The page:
“Our hearts go out to the family of Larry Smith,” Mr. Houston said. “I cannot imagine the pain that you are enduring right now.”
In Nova Scotia, the storm left widespread damage, washing out bridges, destroying cottages, tearing the roofs off businesses and uprooting mature trees that had stood for centuries. John Lohr, the provincial minister responsible for the Emergency Management Office, said Fiona’s destruction was “breathtaking,” and that it was the most damaging wind and rain event in almost 20 years.
The province offered an aid package to individuals and organizations totalling an estimated $40-million on Monday. The payouts will include $100 for households who lost power for at least 48 hours, to cover the expense of spoiled food; $250 a person for tree and debris removal; a $150 top-up for recipients of income assistance; and a $100,000 hotel fund for displaced people in Cape Breton, one of the province’s hardest-hit areas.
Announcing the funding on Monday, Mr. Houston, the Premier, described the wreckage he witnessed while touring the province in recent days: Trees lying on homes, power poles snapped in half, one business that “literally blew away.” Roughly 181,000 Nova Scotians are still without power, he said.
“The stress of the question on everyone’s mind – when is our power coming back? – was palpable in the voices and in the eyes of everybody we met along the way,” he said.
In New Brunswick, where Fiona caused flooding and damaged wharfs in communities along the Northumberland Strait, the province announced disaster relief financial assistance for the people most affected, with an application deadline of Jan. 31, 2023.
The province said the disaster financial assistance is not a replacement for insurance, though, and added that it would cover “only the basic costs of essential items,” and not cottages, boats, vehicles or trailers.
Newfoundland’s provincial government said some losses experienced by homeowners may be covered by the federal Disaster Financial Assistance Arrangements program. PEI said it would give $5-million to non-profit and charity organizations assisting those in need, which could be doled out in the form of grocery cards, gas cards and essential supplies.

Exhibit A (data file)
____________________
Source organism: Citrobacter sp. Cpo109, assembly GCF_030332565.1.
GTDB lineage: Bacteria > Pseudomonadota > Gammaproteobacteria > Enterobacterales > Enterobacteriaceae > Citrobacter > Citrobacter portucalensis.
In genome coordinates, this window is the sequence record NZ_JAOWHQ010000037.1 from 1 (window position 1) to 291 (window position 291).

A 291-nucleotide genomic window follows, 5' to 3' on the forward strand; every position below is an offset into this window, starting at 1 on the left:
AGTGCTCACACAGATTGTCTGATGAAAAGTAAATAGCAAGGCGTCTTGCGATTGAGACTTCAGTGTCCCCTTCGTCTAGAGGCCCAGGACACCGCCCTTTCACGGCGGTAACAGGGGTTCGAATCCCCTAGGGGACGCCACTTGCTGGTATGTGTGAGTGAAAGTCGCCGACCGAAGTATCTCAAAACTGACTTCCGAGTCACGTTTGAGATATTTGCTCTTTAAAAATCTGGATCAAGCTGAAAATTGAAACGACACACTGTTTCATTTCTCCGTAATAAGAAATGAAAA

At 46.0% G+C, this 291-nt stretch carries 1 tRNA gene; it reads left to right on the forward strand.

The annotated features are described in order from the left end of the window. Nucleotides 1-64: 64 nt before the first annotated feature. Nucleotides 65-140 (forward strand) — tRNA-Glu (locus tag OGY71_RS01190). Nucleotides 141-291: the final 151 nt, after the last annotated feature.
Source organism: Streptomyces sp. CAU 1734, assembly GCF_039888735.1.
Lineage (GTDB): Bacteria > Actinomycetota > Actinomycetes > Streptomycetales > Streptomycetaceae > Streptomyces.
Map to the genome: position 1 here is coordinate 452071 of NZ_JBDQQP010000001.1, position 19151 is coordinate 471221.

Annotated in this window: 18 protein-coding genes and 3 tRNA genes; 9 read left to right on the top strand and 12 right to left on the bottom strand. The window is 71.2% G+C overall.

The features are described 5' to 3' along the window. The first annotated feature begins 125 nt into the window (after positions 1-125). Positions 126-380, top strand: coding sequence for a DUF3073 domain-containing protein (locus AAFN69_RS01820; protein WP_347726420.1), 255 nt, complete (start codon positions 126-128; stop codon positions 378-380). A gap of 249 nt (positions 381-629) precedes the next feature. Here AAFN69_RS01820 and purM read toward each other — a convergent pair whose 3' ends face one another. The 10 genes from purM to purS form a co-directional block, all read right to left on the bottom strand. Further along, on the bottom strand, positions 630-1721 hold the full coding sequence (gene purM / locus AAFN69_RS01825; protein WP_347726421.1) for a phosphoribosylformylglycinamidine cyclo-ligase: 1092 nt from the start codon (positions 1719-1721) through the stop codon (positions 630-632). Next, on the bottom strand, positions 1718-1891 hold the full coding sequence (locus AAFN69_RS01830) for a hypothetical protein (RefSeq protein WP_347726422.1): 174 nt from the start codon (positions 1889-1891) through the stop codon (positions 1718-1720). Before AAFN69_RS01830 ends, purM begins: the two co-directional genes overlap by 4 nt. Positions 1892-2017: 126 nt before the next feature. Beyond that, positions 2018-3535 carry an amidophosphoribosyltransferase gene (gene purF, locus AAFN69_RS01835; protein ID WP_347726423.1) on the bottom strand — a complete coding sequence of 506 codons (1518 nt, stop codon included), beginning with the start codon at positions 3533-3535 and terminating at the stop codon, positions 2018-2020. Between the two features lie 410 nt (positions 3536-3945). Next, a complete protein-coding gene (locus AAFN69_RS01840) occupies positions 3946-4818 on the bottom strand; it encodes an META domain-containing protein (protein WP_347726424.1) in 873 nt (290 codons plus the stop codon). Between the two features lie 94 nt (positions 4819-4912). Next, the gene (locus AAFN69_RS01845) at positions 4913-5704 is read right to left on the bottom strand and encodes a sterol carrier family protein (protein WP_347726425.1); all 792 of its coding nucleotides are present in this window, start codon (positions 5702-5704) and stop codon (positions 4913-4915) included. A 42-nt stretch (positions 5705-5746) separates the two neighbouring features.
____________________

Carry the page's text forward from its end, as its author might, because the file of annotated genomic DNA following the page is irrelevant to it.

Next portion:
Canada’s Emergency Preparedness Minister, Bill Blair, has said the federal government will work with provinces to give financial aid to people whose homes were uninsured or uninsurable.
Some living in the most affected communities around the region expressed shock at the level of destruction. In Stanley Bridge, a small, historic village on the north shore of PEI, fishing boats were tossed aside by the storm surge and left in the middle of roads. The main highway into the community was washed out.
“It’s very sad for those of us who lived here all of our lives and our parents lived here,” said Phyllis Carr, her voice breaking with emotion. “Our life is going to change now around our harbour, and our marina and our fishing community and our fishermen.”
In nearby Summerside, PEI, the winds were gusting at 140 kilometres an hour on Saturday as Fiona roared over the island. At East Point, PEI, the winds reached 149 kilometres an hour, as powerful as a Category 1 hurricane.
On Sunday, the owner of Graham’s Deep Sea Fishing, Marvin Graham, sat atop a green floating dock that was picked up by the invading waves and dumped on the town wharf in Stanley Bridge. Outbuildings were scattered nearby. And Mr. Graham’s boat, Greenwitch, was among those shoved ashore and left stranded at odd angles.
“The tide was so high that the boat actually floated all over top to these rocks,” he said.
With a report from the Canadian Press